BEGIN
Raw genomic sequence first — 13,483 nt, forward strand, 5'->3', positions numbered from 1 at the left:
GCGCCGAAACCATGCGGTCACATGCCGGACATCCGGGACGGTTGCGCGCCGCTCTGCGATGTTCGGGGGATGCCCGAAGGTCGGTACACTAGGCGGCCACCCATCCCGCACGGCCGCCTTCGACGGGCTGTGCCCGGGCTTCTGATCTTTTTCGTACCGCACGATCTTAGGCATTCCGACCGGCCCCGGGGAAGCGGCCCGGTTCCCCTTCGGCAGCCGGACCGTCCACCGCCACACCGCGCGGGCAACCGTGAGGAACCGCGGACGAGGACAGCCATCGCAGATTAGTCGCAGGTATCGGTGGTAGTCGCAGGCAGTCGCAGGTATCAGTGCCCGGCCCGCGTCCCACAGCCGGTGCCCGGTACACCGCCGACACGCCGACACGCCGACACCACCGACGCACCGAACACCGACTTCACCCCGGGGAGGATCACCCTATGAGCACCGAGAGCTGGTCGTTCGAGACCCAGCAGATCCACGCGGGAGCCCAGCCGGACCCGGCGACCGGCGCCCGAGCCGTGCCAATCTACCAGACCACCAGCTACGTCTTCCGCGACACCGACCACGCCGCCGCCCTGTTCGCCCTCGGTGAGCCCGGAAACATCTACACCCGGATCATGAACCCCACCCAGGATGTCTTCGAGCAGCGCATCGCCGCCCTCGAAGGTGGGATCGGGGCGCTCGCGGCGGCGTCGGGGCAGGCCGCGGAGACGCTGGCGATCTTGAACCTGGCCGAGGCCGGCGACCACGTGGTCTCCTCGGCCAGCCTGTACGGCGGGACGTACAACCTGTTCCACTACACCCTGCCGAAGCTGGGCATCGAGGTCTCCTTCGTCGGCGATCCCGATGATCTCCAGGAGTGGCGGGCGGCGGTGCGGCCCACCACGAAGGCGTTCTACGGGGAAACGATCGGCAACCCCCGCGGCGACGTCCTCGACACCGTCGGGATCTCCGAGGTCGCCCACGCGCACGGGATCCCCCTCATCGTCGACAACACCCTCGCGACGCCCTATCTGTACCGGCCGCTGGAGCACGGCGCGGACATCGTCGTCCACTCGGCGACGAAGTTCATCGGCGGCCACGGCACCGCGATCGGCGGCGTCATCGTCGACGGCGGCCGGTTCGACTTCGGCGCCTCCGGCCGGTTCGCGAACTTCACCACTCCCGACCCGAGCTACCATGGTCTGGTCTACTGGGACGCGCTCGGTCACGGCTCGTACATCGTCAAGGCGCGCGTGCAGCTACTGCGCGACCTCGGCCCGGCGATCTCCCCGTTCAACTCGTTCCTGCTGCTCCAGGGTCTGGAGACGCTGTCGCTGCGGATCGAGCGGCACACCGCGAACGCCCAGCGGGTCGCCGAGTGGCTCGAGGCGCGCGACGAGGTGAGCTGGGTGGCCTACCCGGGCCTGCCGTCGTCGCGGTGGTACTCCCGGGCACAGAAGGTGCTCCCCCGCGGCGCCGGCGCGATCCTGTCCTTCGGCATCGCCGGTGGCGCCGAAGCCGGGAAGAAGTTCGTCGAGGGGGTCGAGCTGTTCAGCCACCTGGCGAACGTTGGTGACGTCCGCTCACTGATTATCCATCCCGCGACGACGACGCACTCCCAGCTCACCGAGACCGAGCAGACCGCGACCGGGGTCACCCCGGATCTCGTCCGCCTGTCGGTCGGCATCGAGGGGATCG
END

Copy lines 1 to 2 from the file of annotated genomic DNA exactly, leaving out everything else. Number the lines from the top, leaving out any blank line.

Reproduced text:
Raw genomic sequence first — 13,483 nt, forward strand, 5'->3', positions numbered from 1 at the left:
GCGCCGAAACCATGCGGTCACATGCCGGACATCCGGGACGGTTGCGCGCCGCTCTGCGATGTTCGGGGGATGCCCGAAGGTCGGTACACTAGGCGGCCACCCATCCCGCACGGCCGCCTTCGACGGGCTGTGCCCGGGCTTCTGATCTTTTTCGTACCGCACGATCTTAGGCATTCCGACCGGCCCCGGGGAAGCGGCCCGGTTCCCCTTCGGCAGCCGGACCGTCCACCGCCACACCGCGCGGGCAACCGTGAGGAACCGCGGACGAGGACAGCCATCGCAGATTAGTCGCAGGTATCGGTGGTAGTCGCAGGCAGTCGCAGGTATCAGTGCCCGGCCCGCGTCCCACAGCCGGTGCCCGGTACACCGCCGACACGCCGACACGCCGACACCACCGACGCACCGAACACCGACTTCACCCCGGGGAGGATCACCCTATGAGCACCGAGAGCTGGTCGTTCGAGACCCAGCAGATCCACGCGGGAGCCCAGCCGGACCCGGCGACCGGCGCCCGAGCCGTGCCAATCTACCAGACCACCAGCTACGTCTTCCGCGACACCGACCACGCCGCCGCCCTGTTCGCCCTCGGTGAGCCCGGAAACATCTACACCCGGATCATGAACCCCACCCAGGATGTCTTCGAGCAGCGCATCGCCGCCCTCGAAGGTGGGATCGGGGCGCTCGCGGCGGCGTCGGGGCAGGCCGCGGAGACGCTGGCGATCTTGAACCTGGCCGAGGCCGGCGACCACGTGGTCTCCTCGGCCAGCCTGTACGGCGGGACGTACAACCTGTTCCACTACACCCTGCCGAAGCTGGGCATCGAGGTCTCCTTCGTCGGCGATCCCGATGATCTCCAGGAGTGGCGGGCGGCGGTGCGGCCCACCACGAAGGCGTTCTACGGGGAAACGATCGGCAACCCCCGCGGCGACGTCCTCGACACCGTCGGGATCTCCGAGGTCGCCCACGCGCACGGGATCCCCCTCATCGTCGACAACACCCTCGCGACGCCCTATCTGTACCGGCCGCTGGAGCACGGCGCGGACATCGTCGTCCACTCGGCGACGAAGTTCATCGGCGGCCACGGCACCGCGATCGGCGGCGTCATCGTCGACGGCGGCCGGTTCGACTTCGGCGCCTCCGGCCGGTTCGCGAACTTCACCACTCCCGACCCGAGCTACCATGGTCTGGTCTACTGGGACGCGCTCGGTCACGGCTCGTACATCGTCAAGGCGCGCGTGCAGCTACTGCGCGACCTCGGCCCGGCGATCTCCCCGTTCAACTCGTTCCTGCTGCTCCAGGGTCTGGAGACGCTGTCGCTGCGGATCGAGCGGCACACCGCGAACGCCCAGCGGGTCGCCGAGTGGCTCGAGGCGCGCGACGAGGTGAGCTGGGTGGCCTACCCGGGCCTGCCGTCGTCGCGGTGGTACTCCCGGGCACAGAAGGTGCTCCCCCGCGGCGCCGGCGCGATCCTGTCCTTCGGCATCGCCGGTGGCGCCGAAGCCGGGAAGAAGTTCGTCGAGGGGGTCGAGCTGTTCAGCCACCTGGCGAACGTTGGTGACGTCCGCTCACTGATTATCCATCCCGCGACGACGACGCACTCCCAGCTCACCGAGACCGAGCAGACCGCGACCGGGGTCACCCCGGATCTCGTCCGCCTGTCGGTCGGCATCGAGGGGATCG